Reading the tea leaves is a time-honored pastime of financial traders, and the reaction to Wednesday’s closely-followed auction of German government bonds, known as Bunds, was no exception. For the first time since June 2016, the German government sold 10-year bonds with a coupon of 0.5 percent – a quarter-point rise from the previous auction only last month.
The auction of €4 billion in 10-year German bonds came in at a price of 99.1 percent, with an annual yield of 0.59 percent. The yield, or return on investment, reflects a big change in market sentiment since late last month, when comments by Mario Draghi, head of the European Central Bank, sparked a rally in the stock and bond markets. At a European central bankers’ forum on June 27 in Sintra, Portugal, Mr. Draghi said all signs “now point to a strengthening and broadening recovery in the euro area,” though he added the dynamics weren’t solid enough to exit the ECB’s current stimulus program.
It may not seem like much, but 0.5 percent isn’t a bad return. It wasn’t so long ago that yields on 10-year bonds in Germany were actually in negative territory as investors, unnerved by Brexit and other political flashpoints, fled to the safety of German bonds. It hasn’t helped that supply has been short, with the German government keeping a balanced budget and the ECB snapping up more than €2 trillion in government and corporate debt over the past two years to boost the euro zone’s fragile economy. This time last year, the German government issued a 10-year bond with a 0-percent coupon for the first time in its history.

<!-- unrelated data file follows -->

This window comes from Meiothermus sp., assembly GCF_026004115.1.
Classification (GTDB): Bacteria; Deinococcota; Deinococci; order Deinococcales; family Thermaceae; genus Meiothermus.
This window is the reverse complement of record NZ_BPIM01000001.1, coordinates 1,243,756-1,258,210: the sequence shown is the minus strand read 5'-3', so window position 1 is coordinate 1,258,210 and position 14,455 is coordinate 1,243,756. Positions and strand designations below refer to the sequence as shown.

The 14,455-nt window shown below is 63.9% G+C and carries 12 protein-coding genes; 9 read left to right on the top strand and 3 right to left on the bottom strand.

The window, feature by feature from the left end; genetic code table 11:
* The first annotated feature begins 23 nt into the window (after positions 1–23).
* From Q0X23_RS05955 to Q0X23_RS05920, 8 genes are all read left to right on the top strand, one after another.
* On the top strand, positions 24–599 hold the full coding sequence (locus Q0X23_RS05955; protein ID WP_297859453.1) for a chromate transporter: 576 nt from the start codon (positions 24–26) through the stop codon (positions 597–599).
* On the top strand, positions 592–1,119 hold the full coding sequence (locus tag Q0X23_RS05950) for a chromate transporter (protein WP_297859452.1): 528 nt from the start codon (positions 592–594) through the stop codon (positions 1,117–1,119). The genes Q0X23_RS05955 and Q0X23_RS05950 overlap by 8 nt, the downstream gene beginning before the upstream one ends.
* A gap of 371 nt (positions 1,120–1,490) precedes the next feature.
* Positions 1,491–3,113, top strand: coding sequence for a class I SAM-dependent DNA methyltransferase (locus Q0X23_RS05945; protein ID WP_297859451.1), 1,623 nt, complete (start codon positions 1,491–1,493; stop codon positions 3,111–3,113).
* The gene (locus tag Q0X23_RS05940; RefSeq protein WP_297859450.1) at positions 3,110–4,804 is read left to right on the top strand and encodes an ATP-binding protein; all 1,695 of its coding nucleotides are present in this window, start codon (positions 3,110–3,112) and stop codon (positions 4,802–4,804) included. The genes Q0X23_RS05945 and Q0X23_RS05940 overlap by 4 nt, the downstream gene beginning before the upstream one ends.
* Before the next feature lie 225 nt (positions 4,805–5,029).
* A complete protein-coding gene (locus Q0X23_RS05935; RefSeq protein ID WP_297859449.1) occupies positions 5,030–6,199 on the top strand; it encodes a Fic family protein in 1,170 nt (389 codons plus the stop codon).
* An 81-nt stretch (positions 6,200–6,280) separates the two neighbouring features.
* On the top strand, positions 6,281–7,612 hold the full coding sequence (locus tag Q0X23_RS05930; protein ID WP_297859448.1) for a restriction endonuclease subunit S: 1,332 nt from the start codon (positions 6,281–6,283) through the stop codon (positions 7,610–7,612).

Some analysts saw the latest auction results as evidence of a growing belief that the ECB is preparing to tighten its monetary policy by pulling back on its monthly bond-buying program, perhaps as soon as its next regular meeting on July 20. That, in turn, could be a precursor for raising interest rates that have been at record lows in the 19-nation euro zone for nearly a decade. “It reeks of a turning point in interest rates,” said Felix Herrmann, a fixed-income market strategist at BlackRock in Frankfurt.
Other observers point out, however, that it has only been a few weeks since the ECB revised down its inflation forecasts for the euro zone, suggesting the central will hold off on tightening policy. The rate of consumer price inflation stood at 1.3 percent in June, well below the ECB’s medium-term target of 2 percent.
Jeremy Gray is an editor at Handelsblatt Global in Berlin. Andrea Cünnen is a financial correspondent for Handelsblatt in Frankfurt. To contact the author: firstname.lastname@example.org